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It's being called a novel, but it is more a hybrid: short-stories/essays/confessions about the Vietnam War—the subject that O'Brien reasonably comes back to with every book. Some of these stories/memoirs are very good in their starkness and factualness: the title piece, about what a foot soldier actually has on him (weights included) at any given time, lends a palpability that makes the emotional freight (fear, horror, guilt) correspond superbly. Maybe the most moving piece here is "On The Rainy River," about a draftee's ambivalence about going, and how he decided to go: "I would go to war—I would kill and maybe die—because I was embarrassed not to." But so much else is so structurally coy that real effects are muted and disadvantaged: O'Brien is writing a book more about earnestness than about war, and the peekaboos of this isn't really me but of course it truly is serve no true purpose. They make this an annoyingly arty book, hiding more than not behind Hemingwayesque time-signatures and puerile repetitions about war (and memory and everything else, for that matter) being hell and heaven both. A disappointment.

Pub Date: March 28, 1990

ISBN: 0618706410

Page Count: 256

Publisher: Houghton Mifflin

Review Posted Online: Oct. 2, 2011

Kirkus Reviews Issue: Feb. 15, 1990

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Old-fashioned short fiction: honest, probing and moving.


One of America’s great novelists (Lost Memory of Skin, 2011, etc.) also writes excellent stories, as his sixth collection reminds readers.

Don’t expect atmospheric mood poems or avant-garde stylistic games in these dozen tales. Banks is a traditionalist, interested in narrative and character development; his simple, flexible prose doesn’t call attention to itself as it serves those aims. The intricate, not necessarily permanent bonds of family are a central concern. The bleak, stoic “Former Marine” depicts an aging father driven to extremes because he’s too proud to admit to his adult sons that he can no longer take care of himself. In the heartbreaking title story, the death of a beloved dog signals the final rupture in a family already rent by divorce. Fraught marriages in all their variety are unsparingly scrutinized in “Christmas Party,” Big Dog” and “The Outer Banks." But as the collection moves along, interactions with strangers begin to occupy center stage. The protagonist of “The Invisible Parrot” transcends the anxieties of his hard-pressed life through an impromptu act of generosity to a junkie. A man waiting in an airport bar is the uneasy recipient of confidences about “Searching for Veronica” from a woman whose truthfulness and motives he begins to suspect, until he flees since “the only safe response is to quarantine yourself.” Lurking menace that erupts into violence features in many Banks novels, and here, it provides jarring climaxes to two otherwise solid stories, “Blue” and “The Green Door.” Yet Banks quietly conveys compassion for even the darkest of his characters. Many of them (like their author) are older, at a point in life where options narrow and the future is uncomfortably close at hand—which is why widowed Isabel’s fearless shucking of her confining past is so exhilarating in “SnowBirds,” albeit counterbalanced by her friend Jane’s bleak acceptance of her own limited prospects.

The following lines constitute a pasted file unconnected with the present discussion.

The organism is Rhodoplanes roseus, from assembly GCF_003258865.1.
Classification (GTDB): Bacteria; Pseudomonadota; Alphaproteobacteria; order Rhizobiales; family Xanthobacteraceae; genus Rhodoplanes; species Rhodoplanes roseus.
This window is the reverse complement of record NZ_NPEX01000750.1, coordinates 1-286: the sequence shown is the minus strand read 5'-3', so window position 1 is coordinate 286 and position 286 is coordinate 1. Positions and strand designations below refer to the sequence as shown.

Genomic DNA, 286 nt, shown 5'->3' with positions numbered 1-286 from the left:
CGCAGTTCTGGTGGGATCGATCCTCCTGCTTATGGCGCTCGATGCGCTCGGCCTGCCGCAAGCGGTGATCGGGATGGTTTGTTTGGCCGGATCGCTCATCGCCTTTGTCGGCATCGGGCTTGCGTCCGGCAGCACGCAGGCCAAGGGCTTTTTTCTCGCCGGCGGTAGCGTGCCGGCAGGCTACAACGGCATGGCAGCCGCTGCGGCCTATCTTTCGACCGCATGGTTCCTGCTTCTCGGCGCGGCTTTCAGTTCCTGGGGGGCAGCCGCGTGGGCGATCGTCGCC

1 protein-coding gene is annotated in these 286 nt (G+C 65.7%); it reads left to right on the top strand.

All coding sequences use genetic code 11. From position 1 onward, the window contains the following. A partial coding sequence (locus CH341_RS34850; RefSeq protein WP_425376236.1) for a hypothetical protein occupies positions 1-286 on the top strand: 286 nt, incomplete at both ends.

Old-fashioned short fiction: honest, probing and moving.

Pub Date: Nov. 12, 2013

ISBN: 978-0-06-185765-2

Page Count: 304

Publisher: Ecco/HarperCollins

Review Posted Online: Sept. 1, 2013

Kirkus Reviews Issue: Sept. 15, 2013